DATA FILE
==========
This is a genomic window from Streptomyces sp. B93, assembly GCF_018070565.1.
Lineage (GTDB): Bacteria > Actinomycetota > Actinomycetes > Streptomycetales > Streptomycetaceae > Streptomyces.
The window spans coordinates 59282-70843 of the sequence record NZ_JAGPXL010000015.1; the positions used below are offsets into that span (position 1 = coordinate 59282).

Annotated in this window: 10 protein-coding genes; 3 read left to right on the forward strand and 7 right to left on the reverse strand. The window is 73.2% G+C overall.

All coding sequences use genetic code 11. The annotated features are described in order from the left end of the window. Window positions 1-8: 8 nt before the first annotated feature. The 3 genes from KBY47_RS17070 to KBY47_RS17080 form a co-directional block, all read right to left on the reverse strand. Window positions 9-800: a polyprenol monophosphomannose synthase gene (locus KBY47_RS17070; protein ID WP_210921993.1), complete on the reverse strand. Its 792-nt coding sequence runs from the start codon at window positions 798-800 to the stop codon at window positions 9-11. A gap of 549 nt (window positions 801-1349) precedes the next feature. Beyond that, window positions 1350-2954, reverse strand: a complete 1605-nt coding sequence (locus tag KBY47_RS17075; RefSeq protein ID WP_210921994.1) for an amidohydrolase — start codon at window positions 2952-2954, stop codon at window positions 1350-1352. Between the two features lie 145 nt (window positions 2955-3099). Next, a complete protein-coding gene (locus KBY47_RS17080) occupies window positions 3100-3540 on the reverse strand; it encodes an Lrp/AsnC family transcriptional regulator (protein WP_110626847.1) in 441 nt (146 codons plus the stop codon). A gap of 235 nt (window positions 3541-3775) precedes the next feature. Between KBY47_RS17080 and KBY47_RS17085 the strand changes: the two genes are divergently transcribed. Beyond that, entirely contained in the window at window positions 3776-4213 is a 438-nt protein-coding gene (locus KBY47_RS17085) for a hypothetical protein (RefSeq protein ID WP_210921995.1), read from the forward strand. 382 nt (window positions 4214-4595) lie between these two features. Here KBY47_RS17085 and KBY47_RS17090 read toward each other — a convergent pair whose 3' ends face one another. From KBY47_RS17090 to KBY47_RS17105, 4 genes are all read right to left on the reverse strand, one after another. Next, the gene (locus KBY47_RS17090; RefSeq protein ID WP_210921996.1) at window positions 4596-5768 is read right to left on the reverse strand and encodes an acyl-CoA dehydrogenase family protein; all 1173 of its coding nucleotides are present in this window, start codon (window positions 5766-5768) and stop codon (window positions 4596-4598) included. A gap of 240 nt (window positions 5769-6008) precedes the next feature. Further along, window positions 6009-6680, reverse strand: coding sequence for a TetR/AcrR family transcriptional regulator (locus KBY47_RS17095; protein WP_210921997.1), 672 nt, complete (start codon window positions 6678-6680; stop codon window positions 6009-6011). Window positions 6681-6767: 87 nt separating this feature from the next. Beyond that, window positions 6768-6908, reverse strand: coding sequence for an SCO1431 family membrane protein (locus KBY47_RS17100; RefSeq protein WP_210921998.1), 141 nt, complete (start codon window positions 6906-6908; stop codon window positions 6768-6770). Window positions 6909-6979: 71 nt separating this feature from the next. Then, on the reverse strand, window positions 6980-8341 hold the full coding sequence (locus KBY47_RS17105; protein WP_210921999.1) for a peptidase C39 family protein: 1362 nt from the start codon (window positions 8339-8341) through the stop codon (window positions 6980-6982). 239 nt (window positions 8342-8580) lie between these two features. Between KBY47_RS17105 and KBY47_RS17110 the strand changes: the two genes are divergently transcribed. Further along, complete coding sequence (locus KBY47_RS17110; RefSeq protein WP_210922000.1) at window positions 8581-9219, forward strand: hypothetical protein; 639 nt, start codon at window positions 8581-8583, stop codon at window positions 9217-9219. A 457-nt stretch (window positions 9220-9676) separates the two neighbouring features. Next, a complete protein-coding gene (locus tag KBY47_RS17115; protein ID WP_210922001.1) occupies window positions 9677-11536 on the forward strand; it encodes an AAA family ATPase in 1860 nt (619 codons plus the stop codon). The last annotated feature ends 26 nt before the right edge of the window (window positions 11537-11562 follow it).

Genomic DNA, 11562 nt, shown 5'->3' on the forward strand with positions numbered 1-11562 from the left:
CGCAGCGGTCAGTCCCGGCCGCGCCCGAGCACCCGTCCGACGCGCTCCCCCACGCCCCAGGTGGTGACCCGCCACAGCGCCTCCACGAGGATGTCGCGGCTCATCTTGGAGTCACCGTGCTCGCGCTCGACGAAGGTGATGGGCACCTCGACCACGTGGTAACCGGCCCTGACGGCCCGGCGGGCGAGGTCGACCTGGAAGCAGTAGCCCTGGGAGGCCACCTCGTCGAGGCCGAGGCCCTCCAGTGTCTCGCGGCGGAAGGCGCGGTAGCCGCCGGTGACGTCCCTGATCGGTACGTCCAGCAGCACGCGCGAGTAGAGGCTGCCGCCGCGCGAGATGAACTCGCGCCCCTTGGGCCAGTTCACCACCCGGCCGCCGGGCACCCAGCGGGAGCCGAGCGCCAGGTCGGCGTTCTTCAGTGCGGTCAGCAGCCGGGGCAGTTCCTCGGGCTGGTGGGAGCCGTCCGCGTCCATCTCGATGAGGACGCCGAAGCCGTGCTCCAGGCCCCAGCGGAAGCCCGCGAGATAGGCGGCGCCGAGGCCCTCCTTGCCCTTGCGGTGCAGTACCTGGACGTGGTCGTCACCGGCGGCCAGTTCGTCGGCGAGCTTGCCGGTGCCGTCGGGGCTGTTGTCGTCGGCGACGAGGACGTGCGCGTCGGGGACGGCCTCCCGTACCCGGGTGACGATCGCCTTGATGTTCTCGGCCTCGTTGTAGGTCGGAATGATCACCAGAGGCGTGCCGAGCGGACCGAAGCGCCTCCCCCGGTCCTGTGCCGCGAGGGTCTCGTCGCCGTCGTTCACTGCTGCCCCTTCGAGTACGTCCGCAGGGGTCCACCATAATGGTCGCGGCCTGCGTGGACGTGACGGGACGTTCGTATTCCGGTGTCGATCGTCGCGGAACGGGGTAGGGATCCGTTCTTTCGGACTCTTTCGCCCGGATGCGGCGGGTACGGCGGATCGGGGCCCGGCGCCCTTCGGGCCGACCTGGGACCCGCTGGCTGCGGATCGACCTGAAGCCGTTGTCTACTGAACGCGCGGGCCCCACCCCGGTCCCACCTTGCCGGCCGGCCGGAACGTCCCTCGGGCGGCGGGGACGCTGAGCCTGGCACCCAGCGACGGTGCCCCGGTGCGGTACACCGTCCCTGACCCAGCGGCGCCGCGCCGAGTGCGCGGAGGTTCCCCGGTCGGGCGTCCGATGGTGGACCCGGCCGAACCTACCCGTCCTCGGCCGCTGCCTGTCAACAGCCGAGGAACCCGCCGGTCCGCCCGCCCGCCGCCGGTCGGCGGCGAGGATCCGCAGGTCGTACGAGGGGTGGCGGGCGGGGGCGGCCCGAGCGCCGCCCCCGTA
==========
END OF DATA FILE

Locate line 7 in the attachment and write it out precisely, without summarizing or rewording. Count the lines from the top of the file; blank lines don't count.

CGCAGCGGTCAGTCCCGGCCGCGCCCGAGCACCCGTCCGACGCGCTCCCCCACGCCCCAGGTGGTGACCCGCCACAGCGCCTCCACGAGGATGTCGCGGCTCATCTTGGAGTCACCGTGCTCGCGCTCGACGAAGGTGATGGGCACCTCGACCACGTGGTAACCGGCCCTGACGGCCCGGCGGGCGAGGTCGACCTGGAAGCAGTAGCCCTGGGAGGCCACCTCGTCGAGGCCGAGGCCCTCCAGTGTCTCGCGGCGGAAGGCGCGGTAGCCGCCGGTGACGTCCCTGATCGGTACGTCCAGCAGCACGCGCGAGTAGAGGCTGCCGCCGCGCGAGATGAACTCGCGCCCCTTGGGCCAGTTCACCACCCGGCCGCCGGGCACCCAGCGGGAGCCGAGCGCCAGGTCGGCGTTCTTCAGTGCGGTCAGCAGCCGGGGCAGTTCCTCGGGCTGGTGGGAGCCGTCCGCGTCCATCTCGATGAGGACGCCGAAGCCGTGCTCCAGGCCCCAGCGGAAGCCCGCGAGATAGGCGGCGCCGAGGCCCTCCTTGCCCTTGCGGTGCAGTACCTGGACGTGGTCGTCACCGGCGGCCAGTTCGTCGGCGAGCTTGCCGGTGCCGTCGGGGCTGTTGTCGTCGGCGACGAGGACGTGCGCGTCGGGGACGGCCTCCCGTACCCGGGTGACGATCGCCTTGATGTTCTCGGCCTCGTTGTAGGTCGGAATGATCACCAGAGGCGTGCCGAGCGGACCGAAGCGCCTCCCCCGGTCCTGTGCCGCGAGGGTCTCGTCGCCGTCGTTCACTGCTGCCCCTTCGAGTACGTCCGCAGGGGTCCACCATAATGGTCGCGGCCTGCGTGGACGTGACGGGACGTTCGTATTCCGGTGTCGATCGTCGCGGAACGGGGTAGGGATCCGTTCTTTCGGACTCTTTCGCCCGGATGCGGCGGGTACGGCGGATCGGGGCCCGGCGCCCTTCGGGCCGACCTGGGACCCGCTGGCTGCGGATCGACCTGAAGCCGTTGTCTACTGAACGCGCGGGCCCCACCCCGGTCCCACCTTGCCGGCCGGCCGGAACGTCCCTCGGGCGGCGGGGACGCTGAGCCTGGCACCCAGCGACGGTGCCCCGGTGCGGTACACCGTCCCTGACCCAGCGGCGCCGCGCCGAGTGCGCGGAGGTTCCCCGGTCGGGCGTCCGATGGTGGACCCGGCCGAACCTACCCGTCCTCGGCCGCTGCCTGTCAACAGCCGAGGAACCCGCCGGTCCGCCCGCCCGCCGCCGGTCGGCGGCGAGGATCCGCAGGTCGTACGAGGGGTGGCGGGCGGGGGCGGCCCGAGCGCCGCCCCCGTA